I run 16- and 32-bit applications on my Windows 95 laptop and they both need to access the same databases. Is there any way to allow the 16- and 32-bit applications to talk to the same local SQLBase server?
Before SQLBase for Windows 95 became available, the local 16-bit SQLBase engines (DBWSERVR.EXE and DBWINDOW.EXE) were fairlystraightforward and easy to get up and running. The database engines and the applications were both 16-bit and they were aware of each other in that the server would launch automatically when needed.
With SQLBase for Windows 95 (DBNT1SV.EXE), there are a few more considerations to take into account:
- SQLBase for Windows 95 is a 32-bit server, which means it can address more memory that was possible with the 16-bit engines.
- 16-bit applications can only connect to SQLBase for Windows 95 via the 16-bit WinSock TCP/IP DLLs.
- SQLBase for Windows 95 does not launch automatically upon database or server connection requests from 16-bit client applications.
There are several ways to do this operation, but the steps listed in this document are the most streamlined based on the information available at the time this document was published.
If you have already installed TCP/IP on your Windows 95 machineand it is working properly, use the steps in this section to configure SQLBase. The following steps assume you are familiar with SQLEdit; (if you aren’t, please refer to the SQLBase Starter Guide):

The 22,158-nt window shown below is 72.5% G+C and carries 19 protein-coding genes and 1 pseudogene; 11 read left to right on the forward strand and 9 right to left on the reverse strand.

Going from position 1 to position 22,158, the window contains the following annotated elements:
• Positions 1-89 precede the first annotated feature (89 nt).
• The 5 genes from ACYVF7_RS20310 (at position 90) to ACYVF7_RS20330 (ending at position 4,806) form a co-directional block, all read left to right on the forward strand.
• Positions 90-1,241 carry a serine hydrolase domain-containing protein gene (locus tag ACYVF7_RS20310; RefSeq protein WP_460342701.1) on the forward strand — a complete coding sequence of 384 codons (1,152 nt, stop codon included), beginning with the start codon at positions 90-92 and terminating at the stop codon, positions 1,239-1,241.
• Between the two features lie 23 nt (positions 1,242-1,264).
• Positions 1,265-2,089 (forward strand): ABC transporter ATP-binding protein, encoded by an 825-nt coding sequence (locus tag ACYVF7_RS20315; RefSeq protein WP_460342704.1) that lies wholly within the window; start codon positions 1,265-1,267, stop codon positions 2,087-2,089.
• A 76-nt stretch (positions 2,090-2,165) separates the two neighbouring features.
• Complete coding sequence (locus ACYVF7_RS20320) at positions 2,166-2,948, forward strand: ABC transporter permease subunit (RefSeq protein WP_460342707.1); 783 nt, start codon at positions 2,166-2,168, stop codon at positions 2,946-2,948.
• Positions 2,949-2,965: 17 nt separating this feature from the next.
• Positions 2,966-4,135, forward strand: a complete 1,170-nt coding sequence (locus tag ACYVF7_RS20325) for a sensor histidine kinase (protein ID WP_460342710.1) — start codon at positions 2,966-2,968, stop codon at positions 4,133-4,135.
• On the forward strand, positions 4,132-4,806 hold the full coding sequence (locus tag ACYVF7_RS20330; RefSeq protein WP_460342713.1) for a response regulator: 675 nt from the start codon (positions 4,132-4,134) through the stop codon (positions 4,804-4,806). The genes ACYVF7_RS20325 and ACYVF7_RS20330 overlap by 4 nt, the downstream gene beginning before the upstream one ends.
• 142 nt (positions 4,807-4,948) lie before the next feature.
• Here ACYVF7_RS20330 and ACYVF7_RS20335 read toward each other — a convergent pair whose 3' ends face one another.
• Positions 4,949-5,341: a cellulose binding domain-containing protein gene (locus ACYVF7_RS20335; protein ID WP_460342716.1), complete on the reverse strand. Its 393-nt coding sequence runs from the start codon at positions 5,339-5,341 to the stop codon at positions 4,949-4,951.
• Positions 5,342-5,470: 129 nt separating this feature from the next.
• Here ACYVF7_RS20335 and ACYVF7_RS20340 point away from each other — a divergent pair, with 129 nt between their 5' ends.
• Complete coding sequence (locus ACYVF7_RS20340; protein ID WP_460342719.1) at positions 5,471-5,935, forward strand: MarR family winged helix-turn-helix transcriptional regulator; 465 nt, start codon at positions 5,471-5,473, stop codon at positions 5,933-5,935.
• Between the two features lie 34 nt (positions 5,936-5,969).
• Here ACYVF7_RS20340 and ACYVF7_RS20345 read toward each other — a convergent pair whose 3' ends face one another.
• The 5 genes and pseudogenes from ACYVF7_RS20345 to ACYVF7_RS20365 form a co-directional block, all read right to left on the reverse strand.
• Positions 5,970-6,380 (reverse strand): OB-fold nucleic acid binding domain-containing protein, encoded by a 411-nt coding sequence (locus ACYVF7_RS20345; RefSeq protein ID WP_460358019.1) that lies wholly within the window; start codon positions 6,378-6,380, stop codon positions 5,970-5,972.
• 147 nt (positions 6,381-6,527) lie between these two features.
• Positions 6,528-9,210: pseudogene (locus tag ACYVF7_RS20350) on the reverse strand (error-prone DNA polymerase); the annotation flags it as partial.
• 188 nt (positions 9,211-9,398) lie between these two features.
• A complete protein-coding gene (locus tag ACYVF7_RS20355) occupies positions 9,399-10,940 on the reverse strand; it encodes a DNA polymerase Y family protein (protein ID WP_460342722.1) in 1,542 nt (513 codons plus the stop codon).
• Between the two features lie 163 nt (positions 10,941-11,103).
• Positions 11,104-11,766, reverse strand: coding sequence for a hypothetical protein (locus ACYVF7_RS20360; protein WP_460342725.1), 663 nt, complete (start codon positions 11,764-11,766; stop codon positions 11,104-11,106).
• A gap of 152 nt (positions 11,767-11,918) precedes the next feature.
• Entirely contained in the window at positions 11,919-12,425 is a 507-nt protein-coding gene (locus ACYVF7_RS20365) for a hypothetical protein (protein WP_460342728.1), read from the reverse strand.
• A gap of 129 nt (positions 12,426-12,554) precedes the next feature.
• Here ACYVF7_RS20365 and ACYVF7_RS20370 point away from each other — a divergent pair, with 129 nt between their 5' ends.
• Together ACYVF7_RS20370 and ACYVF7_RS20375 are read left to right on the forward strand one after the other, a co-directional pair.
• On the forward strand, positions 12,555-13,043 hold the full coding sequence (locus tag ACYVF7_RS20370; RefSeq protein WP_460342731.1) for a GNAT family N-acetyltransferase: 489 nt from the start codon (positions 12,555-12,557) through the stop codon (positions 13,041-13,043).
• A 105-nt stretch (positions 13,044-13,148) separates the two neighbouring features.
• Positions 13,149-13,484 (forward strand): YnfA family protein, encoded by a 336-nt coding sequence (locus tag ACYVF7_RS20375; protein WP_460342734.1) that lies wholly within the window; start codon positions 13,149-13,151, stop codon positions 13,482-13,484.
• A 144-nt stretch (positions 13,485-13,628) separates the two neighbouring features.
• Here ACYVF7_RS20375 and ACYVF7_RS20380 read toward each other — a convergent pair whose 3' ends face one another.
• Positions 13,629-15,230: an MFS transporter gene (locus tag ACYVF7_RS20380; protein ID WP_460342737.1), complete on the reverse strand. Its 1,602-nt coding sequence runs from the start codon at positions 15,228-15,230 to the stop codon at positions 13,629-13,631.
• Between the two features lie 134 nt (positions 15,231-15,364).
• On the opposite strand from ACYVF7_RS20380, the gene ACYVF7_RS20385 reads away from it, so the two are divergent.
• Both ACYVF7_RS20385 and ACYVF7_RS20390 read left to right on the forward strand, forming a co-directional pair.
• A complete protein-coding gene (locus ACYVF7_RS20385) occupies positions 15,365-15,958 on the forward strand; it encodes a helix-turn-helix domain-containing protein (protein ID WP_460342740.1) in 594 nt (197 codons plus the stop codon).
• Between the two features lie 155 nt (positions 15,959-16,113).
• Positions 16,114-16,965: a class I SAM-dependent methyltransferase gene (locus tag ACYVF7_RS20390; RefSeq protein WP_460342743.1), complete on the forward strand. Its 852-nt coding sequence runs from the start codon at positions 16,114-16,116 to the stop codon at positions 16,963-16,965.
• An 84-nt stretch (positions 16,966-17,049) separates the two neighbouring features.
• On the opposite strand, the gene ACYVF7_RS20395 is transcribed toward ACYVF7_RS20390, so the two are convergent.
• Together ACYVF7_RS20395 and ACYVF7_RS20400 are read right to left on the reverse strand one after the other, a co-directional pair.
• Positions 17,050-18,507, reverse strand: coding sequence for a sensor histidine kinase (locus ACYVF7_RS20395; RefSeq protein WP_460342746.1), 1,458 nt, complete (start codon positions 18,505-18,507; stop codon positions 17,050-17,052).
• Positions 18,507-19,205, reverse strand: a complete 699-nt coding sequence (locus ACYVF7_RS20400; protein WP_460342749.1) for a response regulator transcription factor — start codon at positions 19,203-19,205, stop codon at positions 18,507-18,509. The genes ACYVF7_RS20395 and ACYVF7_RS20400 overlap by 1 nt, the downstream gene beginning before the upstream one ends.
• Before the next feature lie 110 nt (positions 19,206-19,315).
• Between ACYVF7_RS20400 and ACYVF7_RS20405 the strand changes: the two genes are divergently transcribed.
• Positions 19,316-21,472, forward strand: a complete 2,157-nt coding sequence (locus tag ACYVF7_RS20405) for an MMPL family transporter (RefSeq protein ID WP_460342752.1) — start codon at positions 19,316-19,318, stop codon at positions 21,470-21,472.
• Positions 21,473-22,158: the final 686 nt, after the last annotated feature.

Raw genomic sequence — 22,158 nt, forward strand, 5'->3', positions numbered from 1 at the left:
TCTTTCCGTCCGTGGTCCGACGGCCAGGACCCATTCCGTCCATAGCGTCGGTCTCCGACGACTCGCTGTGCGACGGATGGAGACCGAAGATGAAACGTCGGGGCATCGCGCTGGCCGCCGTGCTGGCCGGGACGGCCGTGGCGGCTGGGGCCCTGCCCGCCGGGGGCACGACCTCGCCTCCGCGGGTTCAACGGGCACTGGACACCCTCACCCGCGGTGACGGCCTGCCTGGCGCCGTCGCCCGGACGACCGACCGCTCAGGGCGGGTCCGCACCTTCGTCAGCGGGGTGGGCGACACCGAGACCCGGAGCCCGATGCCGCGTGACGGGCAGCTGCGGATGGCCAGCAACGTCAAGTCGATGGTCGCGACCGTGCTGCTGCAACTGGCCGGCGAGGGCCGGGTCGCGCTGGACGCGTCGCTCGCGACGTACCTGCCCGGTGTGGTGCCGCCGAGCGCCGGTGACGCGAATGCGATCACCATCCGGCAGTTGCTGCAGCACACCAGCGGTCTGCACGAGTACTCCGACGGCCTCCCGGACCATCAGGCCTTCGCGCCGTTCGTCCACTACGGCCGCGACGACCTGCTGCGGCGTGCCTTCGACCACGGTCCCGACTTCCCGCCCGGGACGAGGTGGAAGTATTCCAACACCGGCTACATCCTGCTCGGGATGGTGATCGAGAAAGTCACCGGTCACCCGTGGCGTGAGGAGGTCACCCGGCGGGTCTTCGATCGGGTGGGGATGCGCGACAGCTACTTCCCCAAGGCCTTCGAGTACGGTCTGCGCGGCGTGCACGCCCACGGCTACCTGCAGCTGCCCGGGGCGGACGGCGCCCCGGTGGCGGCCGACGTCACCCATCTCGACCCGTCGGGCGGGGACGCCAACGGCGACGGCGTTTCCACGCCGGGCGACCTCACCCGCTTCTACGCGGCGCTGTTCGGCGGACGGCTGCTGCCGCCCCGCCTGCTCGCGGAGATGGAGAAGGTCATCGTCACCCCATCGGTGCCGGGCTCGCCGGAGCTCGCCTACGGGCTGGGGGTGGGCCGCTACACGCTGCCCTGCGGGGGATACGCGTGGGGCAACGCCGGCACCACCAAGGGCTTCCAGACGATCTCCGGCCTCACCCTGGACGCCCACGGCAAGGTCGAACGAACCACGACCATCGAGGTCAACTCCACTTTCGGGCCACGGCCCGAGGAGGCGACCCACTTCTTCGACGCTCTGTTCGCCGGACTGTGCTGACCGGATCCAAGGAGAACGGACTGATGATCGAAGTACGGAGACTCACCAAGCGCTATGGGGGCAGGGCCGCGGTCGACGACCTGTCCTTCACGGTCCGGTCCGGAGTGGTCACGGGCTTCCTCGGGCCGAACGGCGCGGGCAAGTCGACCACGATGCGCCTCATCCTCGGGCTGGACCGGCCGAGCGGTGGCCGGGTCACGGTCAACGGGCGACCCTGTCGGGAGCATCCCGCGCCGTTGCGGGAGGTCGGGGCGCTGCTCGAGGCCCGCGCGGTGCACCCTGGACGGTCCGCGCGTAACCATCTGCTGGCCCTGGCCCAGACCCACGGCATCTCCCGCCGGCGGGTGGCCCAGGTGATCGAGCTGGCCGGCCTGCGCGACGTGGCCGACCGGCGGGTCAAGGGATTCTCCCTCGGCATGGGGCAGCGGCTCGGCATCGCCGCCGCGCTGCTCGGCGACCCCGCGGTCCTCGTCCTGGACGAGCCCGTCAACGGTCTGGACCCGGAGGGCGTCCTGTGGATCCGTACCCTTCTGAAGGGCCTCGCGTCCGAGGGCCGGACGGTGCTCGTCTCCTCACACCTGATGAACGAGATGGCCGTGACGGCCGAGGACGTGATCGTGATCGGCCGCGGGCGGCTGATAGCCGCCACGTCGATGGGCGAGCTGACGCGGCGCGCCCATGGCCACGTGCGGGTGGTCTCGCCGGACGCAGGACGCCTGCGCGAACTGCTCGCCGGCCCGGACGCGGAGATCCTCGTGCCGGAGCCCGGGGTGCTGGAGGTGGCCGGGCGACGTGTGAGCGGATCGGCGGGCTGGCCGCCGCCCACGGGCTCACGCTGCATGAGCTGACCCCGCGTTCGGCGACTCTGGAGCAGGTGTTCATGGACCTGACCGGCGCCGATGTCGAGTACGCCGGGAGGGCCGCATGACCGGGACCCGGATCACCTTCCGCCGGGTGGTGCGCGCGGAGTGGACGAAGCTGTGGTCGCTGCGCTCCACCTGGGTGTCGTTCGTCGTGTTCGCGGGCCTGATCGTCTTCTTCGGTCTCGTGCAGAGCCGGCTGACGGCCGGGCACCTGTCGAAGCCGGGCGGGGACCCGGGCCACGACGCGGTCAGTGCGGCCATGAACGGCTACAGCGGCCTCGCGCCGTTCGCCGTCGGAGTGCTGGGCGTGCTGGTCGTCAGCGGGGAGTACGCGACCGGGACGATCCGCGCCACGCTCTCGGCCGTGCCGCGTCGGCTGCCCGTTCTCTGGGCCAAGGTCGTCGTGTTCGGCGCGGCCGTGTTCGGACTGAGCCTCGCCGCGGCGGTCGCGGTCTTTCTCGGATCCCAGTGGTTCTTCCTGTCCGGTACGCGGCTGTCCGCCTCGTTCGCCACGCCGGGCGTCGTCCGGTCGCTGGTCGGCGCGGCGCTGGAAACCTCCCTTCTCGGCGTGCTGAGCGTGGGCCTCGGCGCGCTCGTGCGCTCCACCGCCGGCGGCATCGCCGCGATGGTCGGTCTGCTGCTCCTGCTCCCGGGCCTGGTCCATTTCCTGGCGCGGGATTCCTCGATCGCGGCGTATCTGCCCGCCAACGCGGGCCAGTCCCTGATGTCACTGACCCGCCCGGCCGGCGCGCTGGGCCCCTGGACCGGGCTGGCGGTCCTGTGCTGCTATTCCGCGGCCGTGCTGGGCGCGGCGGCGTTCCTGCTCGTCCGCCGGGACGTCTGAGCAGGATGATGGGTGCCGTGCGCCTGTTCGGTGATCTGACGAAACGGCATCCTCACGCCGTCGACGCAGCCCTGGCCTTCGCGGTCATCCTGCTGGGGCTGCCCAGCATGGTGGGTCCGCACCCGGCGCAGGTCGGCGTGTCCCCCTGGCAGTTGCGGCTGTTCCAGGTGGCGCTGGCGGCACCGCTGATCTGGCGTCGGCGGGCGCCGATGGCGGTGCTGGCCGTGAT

- Use SQLEdit to configure the Windows 95 Server ([dbnt1sv]) to support both Anonymous Pipes (SQLAPIPE.DLL) for 32-bit client applications and WinSock TCP/IP (SQLWSOCK.DLL) for 16-bit client applications. Additionally, set the server name to be “LOCAL32”.
- Use SQLEdit to configure the Windows 95 client ([win32client]) to connect with Anonymous Pipes.
- Use SQLEdit to configure the Windows 3.X client ([winclient]) to connect with TCP/IP (WinSock). Additionally, you need to set the serverpath parameter value to “LOCAL32,localhost/*”.
- Launch SQLBase Server for Windows 95.
- Now you are ready to connect to the server from either the 16- or 32-bit versions of SQLTalk for Windows.
If you have not installed TCP/IP, use the following steps toconfigure TCP/IP for Windows 95:
- From the Network dialog (accessed via the Control Panel), press the Add button. The Select Network Component Type dialog is displayed.
- Select Network Component Type; select Protocol and press the Add button. The Select Network Protocol dialog is displayed.
- Select Network Protocol; select Microsoft as the Manufacturer and TCP/IP as the Network Protocol and press the OK button. The Select Device dialog is displayed.
- Select Device; If you don’t have a NIC in your PC, select Microsoft as the Manufacturer and Dial-Up Adapter as the Model. Otherwise, select the Manufacturer and Model for the NIC that is installed and press the OK button. The Network dialog is displayed again with the currently installed network components.
- Network; If you are performing this install so that you can communicate with a local 32-bit SQLBase engine, it is important to note that the only components that are required are Dial-Up Adapter and TCP/IP. To remove unnecessary network components, select any of the components you wish to exclude and press the Remove button.
- Network; Once you are satisfied with the installed network components, press the OK button. At this point you may be prompted to insert the Windows 95 distribution media. Once the changes have been made, the System Settings Change dialog will be displayed.
- System Settings Change; Pressing the Yes button will restart your computer with the new network settings.
- After the computer resets, complete the SQLBase and SQLTalk configuration steps as listed above.